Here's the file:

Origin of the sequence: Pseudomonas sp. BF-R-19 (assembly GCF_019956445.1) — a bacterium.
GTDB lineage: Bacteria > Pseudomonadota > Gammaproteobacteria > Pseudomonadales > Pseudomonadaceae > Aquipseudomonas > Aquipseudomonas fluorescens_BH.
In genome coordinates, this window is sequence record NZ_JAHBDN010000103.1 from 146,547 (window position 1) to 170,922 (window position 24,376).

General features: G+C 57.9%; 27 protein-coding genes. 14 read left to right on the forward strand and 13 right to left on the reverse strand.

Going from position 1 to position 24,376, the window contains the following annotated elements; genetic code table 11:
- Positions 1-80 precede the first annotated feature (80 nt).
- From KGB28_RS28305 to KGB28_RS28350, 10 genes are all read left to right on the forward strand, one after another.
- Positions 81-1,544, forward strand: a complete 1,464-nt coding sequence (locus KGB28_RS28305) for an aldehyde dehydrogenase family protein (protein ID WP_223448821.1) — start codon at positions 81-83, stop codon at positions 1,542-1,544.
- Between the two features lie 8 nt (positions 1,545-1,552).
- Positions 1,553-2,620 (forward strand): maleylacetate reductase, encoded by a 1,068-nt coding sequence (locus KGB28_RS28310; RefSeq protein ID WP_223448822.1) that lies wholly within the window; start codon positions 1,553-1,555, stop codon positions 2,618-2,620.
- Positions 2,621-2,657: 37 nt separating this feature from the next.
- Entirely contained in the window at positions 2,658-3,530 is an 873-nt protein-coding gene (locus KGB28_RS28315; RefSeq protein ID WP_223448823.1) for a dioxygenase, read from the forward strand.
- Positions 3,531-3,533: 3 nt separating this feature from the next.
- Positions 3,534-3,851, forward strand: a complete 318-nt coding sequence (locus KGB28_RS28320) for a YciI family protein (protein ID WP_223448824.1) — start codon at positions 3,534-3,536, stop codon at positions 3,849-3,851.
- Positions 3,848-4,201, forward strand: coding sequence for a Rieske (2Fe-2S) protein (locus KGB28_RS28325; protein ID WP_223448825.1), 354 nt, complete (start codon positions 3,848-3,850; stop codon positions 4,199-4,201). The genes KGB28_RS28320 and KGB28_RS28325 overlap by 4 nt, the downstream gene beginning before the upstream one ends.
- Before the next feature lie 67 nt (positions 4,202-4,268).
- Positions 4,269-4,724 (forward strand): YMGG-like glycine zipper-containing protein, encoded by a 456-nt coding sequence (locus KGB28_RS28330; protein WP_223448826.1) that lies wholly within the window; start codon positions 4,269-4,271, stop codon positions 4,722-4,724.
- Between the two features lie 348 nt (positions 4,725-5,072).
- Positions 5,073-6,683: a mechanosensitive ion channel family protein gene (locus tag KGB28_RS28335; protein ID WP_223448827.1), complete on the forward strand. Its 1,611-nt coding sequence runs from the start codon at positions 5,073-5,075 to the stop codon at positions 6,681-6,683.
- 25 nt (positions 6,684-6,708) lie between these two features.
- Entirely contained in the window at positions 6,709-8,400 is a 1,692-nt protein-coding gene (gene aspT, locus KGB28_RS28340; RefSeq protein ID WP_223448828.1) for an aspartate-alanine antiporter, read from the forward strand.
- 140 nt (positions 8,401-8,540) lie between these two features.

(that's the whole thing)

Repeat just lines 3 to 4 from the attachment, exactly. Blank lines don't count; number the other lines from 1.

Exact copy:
In genome coordinates, this window is sequence record NZ_JAHBDN010000103.1 from 146,547 (window position 1) to 170,922 (window position 24,376).

General features: G+C 57.9%; 27 protein-coding genes. 14 read left to right on the forward strand and 13 right to left on the reverse strand.